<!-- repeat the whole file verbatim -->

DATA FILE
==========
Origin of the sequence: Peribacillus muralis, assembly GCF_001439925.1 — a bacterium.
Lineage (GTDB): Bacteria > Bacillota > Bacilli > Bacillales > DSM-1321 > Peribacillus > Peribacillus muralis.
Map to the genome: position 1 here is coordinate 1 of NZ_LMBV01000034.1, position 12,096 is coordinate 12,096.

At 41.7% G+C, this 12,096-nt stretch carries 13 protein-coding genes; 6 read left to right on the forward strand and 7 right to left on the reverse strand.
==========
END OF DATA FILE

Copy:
Origin of the sequence: Peribacillus muralis, assembly GCF_001439925.1 — a bacterium.
Lineage (GTDB): Bacteria > Bacillota > Bacilli > Bacillales > DSM-1321 > Peribacillus > Peribacillus muralis.
Map to the genome: position 1 here is coordinate 1 of NZ_LMBV01000034.1, position 12,096 is coordinate 12,096.

At 41.7% G+C, this 12,096-nt stretch carries 13 protein-coding genes; 6 read left to right on the forward strand and 7 right to left on the reverse strand.